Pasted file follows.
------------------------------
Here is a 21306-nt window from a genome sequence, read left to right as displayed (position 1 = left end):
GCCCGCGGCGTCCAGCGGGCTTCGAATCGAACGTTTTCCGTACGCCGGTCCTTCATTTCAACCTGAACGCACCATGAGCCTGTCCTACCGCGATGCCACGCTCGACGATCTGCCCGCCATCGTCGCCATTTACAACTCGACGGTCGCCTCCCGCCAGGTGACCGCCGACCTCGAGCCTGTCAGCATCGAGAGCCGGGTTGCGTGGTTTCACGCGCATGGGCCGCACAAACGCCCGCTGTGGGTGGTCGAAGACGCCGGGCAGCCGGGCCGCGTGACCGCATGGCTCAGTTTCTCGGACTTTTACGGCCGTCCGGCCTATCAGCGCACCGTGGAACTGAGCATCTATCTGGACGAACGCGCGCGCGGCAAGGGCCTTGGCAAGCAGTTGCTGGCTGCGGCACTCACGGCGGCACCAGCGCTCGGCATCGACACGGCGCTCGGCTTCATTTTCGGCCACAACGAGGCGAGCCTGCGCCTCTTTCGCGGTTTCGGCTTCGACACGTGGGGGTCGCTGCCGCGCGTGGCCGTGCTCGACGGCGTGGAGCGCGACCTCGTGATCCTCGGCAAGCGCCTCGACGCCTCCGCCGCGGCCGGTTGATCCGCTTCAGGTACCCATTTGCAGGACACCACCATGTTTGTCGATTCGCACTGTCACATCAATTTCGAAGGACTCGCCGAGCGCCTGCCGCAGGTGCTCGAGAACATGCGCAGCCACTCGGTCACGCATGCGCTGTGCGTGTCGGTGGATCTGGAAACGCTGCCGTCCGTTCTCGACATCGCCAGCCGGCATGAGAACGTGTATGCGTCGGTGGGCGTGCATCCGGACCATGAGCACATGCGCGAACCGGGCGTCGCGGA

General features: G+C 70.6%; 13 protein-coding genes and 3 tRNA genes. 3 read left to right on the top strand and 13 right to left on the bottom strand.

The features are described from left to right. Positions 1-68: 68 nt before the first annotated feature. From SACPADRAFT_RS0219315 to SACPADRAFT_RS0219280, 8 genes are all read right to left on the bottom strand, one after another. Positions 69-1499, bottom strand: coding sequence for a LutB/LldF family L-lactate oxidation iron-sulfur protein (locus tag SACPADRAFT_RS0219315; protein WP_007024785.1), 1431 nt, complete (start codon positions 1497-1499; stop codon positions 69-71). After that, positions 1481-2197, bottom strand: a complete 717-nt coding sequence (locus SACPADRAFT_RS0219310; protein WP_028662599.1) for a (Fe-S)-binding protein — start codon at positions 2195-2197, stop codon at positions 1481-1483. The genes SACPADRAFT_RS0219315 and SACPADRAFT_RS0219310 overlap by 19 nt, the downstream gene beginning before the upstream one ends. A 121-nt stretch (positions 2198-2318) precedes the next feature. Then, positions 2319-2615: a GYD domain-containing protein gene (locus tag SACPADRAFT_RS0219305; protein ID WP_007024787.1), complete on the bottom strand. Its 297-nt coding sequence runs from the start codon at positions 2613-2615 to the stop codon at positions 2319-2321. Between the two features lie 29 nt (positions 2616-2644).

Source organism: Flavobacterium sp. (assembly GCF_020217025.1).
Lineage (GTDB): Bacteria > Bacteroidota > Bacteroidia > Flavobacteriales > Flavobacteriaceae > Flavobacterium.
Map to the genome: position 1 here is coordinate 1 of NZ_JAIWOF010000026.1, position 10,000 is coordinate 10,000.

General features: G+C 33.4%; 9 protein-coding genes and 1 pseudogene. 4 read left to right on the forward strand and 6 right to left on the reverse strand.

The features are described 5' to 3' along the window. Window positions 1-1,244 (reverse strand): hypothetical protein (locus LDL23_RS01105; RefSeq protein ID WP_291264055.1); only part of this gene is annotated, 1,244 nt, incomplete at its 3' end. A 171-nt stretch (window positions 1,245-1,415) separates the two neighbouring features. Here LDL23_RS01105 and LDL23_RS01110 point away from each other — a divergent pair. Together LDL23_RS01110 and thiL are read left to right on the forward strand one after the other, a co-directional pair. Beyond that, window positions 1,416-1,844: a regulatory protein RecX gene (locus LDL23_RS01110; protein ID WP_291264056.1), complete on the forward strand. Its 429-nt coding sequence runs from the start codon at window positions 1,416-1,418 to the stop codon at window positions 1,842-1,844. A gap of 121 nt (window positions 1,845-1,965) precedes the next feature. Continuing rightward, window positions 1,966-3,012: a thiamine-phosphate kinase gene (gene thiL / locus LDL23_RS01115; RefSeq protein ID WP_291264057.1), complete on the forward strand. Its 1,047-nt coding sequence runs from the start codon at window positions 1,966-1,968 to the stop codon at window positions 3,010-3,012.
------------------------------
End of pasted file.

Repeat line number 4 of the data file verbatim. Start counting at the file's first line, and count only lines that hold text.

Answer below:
The features are described from left to right. Positions 1-68: 68 nt before the first annotated feature. From SACPADRAFT_RS0219315 to SACPADRAFT_RS0219280, 8 genes are all read right to left on the bottom strand, one after another. Positions 69-1499, bottom strand: coding sequence for a LutB/LldF family L-lactate oxidation iron-sulfur protein (locus tag SACPADRAFT_RS0219315; protein WP_007024785.1), 1431 nt, complete (start codon positions 1497-1499; stop codon positions 69-71). After that, positions 1481-2197, bottom strand: a complete 717-nt coding sequence (locus SACPADRAFT_RS0219310; protein WP_028662599.1) for a (Fe-S)-binding protein — start codon at positions 2195-2197, stop codon at positions 1481-1483. The genes SACPADRAFT_RS0219315 and SACPADRAFT_RS0219310 overlap by 19 nt, the downstream gene beginning before the upstream one ends. A 121-nt stretch (positions 2198-2318) precedes the next feature. Then, positions 2319-2615: a GYD domain-containing protein gene (locus tag SACPADRAFT_RS0219305; protein ID WP_007024787.1), complete on the bottom strand. Its 297-nt coding sequence runs from the start codon at positions 2613-2615 to the stop codon at positions 2319-2321. Between the two features lie 29 nt (positions 2616-2644).